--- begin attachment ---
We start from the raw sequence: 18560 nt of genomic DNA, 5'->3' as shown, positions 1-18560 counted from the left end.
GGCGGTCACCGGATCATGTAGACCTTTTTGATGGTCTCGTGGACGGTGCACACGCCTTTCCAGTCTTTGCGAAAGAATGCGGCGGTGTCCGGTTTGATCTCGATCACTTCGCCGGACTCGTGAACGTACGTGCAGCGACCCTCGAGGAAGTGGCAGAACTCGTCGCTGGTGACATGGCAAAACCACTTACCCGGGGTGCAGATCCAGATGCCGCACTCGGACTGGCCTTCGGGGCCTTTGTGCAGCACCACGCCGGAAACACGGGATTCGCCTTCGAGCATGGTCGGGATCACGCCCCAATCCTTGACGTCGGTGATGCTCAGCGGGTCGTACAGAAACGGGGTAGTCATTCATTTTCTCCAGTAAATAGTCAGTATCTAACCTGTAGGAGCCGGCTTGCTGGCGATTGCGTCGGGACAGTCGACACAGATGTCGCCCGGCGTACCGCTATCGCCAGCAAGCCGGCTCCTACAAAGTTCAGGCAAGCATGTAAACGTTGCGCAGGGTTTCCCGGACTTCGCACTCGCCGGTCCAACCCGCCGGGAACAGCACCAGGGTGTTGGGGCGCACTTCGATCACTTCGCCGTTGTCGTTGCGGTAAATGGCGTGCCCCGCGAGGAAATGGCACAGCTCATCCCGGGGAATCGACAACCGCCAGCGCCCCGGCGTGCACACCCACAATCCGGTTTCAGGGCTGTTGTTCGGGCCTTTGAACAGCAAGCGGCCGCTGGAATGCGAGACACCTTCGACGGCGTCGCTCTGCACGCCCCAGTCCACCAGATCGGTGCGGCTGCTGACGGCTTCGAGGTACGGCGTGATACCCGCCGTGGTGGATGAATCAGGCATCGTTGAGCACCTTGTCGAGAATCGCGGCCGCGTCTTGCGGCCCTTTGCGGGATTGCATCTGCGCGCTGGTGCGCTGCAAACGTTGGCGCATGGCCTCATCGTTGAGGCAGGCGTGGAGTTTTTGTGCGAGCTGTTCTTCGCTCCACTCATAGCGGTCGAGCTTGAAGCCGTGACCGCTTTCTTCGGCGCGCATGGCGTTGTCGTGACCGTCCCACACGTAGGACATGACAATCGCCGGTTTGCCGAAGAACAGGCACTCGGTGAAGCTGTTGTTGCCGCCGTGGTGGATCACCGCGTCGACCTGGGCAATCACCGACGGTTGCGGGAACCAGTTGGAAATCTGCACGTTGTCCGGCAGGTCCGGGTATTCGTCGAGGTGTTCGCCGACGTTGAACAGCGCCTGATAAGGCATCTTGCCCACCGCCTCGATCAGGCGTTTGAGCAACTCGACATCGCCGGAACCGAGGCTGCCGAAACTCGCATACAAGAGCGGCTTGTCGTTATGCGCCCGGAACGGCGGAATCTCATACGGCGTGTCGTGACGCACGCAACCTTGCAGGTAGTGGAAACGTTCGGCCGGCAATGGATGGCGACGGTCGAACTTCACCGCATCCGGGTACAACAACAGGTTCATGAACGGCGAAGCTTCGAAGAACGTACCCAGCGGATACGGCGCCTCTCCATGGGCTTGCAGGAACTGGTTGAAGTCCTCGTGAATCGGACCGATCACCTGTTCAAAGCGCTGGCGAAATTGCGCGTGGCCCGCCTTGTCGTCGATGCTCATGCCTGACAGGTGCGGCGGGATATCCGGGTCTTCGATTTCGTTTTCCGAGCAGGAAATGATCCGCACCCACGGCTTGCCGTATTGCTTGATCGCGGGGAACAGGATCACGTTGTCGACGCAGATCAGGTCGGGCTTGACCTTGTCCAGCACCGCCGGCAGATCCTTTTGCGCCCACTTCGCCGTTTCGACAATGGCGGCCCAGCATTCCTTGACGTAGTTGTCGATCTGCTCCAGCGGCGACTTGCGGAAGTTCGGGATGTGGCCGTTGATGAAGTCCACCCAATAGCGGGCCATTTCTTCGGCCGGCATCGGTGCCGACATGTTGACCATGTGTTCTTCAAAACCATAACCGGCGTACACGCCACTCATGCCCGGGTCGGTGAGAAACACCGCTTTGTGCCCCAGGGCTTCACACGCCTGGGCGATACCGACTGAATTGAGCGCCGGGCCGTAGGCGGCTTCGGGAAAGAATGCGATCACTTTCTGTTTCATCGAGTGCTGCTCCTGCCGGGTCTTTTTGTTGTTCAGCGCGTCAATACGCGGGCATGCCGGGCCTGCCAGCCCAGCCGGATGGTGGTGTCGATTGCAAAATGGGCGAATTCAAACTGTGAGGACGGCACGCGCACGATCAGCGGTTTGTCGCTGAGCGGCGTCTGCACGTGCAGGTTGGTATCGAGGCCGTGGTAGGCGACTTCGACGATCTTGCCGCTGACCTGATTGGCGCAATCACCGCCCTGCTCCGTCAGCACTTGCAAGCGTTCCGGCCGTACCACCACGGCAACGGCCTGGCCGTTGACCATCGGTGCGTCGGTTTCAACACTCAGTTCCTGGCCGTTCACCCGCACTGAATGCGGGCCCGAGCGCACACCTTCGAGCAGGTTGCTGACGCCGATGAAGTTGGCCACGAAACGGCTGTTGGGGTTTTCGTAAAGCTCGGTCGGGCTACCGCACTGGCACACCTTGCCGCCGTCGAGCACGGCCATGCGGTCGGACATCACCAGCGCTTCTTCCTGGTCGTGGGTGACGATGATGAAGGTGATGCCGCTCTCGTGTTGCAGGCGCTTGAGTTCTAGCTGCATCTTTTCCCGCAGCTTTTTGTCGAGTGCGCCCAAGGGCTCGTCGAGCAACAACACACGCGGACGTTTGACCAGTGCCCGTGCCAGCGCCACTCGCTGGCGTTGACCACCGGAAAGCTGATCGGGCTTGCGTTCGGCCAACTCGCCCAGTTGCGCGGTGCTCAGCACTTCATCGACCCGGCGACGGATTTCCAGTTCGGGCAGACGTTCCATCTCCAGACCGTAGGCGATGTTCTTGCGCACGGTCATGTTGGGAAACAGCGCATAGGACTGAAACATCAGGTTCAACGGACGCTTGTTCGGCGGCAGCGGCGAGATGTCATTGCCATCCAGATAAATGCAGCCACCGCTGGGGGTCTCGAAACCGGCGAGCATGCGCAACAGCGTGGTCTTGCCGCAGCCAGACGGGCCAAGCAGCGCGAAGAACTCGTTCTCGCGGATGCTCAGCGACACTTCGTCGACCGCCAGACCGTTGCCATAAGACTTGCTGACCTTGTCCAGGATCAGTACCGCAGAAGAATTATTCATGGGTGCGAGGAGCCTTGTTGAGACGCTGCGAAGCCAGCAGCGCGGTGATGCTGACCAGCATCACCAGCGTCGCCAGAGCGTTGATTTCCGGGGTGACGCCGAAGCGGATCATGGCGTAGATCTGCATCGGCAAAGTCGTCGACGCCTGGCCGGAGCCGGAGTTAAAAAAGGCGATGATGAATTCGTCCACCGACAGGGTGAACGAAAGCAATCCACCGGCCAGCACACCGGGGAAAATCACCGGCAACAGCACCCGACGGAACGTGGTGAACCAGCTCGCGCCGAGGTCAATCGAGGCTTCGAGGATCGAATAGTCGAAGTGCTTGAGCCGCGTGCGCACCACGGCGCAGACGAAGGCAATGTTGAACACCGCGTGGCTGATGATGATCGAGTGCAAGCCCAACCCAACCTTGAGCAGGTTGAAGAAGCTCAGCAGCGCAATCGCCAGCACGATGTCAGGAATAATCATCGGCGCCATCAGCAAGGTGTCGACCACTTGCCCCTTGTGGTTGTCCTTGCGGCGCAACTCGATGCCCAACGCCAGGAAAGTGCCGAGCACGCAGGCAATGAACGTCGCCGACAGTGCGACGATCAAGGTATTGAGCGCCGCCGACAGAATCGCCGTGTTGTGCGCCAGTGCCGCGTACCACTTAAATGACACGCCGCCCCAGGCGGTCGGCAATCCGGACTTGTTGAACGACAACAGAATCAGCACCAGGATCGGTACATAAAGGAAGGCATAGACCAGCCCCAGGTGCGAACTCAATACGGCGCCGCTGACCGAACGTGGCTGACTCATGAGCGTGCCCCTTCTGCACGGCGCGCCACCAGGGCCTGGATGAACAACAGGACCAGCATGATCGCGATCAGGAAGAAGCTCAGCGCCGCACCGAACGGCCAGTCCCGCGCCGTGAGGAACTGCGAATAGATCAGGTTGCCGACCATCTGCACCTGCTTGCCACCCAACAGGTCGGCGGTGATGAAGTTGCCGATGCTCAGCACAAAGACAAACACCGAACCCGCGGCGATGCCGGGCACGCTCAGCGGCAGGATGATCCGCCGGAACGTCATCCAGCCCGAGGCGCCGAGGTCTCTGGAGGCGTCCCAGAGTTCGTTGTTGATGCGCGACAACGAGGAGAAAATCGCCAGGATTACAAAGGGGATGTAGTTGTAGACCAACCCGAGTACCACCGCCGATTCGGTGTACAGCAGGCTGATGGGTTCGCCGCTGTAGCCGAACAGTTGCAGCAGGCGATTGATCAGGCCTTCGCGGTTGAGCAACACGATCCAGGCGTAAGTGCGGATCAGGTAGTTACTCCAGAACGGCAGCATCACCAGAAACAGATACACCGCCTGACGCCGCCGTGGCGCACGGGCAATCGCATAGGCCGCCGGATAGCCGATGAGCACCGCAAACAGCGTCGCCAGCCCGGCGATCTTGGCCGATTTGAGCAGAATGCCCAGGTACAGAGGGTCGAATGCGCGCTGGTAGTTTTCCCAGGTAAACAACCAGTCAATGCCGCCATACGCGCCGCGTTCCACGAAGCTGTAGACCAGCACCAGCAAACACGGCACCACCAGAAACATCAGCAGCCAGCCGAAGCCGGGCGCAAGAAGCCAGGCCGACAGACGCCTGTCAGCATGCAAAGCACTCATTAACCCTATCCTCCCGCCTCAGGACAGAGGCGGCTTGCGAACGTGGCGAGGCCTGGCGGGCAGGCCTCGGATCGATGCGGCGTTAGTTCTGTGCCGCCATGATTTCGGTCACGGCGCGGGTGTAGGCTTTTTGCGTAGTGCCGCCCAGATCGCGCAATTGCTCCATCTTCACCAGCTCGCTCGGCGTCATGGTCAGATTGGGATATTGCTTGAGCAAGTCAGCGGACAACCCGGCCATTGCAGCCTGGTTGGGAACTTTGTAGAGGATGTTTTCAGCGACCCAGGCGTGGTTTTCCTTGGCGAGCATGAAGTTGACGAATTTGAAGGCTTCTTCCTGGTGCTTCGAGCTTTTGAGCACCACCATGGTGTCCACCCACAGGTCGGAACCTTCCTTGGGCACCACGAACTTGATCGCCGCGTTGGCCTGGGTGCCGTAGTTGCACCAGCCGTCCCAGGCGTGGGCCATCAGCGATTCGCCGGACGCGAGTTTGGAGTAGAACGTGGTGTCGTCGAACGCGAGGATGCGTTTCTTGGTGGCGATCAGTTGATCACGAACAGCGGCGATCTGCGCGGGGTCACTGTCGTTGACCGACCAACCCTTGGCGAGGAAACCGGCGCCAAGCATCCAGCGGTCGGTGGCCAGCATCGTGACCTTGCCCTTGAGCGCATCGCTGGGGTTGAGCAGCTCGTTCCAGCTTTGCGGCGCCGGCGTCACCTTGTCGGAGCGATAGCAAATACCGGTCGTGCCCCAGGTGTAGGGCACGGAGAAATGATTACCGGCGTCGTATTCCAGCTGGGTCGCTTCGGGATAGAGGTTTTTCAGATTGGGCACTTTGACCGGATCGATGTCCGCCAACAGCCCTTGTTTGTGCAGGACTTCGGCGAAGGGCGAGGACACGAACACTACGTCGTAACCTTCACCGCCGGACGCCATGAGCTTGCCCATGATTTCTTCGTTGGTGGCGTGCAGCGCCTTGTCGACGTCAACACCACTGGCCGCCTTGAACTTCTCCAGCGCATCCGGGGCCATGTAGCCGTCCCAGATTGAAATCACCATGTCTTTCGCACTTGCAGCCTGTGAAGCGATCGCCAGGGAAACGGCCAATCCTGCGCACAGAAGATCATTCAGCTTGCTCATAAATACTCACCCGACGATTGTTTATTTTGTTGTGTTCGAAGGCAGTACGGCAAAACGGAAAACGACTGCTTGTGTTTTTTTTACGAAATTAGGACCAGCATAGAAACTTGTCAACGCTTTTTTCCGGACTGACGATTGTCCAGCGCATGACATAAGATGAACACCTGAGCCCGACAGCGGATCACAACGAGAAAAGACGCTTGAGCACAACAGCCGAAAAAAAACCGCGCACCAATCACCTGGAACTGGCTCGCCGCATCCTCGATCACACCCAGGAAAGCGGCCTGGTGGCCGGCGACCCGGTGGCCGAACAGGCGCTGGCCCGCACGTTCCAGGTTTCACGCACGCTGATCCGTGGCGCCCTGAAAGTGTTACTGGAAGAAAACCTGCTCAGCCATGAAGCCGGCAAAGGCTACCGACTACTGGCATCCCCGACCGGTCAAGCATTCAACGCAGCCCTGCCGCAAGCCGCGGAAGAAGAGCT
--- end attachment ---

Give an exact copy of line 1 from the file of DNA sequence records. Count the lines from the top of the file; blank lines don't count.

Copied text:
We start from the raw sequence: 18560 nt of genomic DNA, 5'->3' as shown, positions 1-18560 counted from the left end.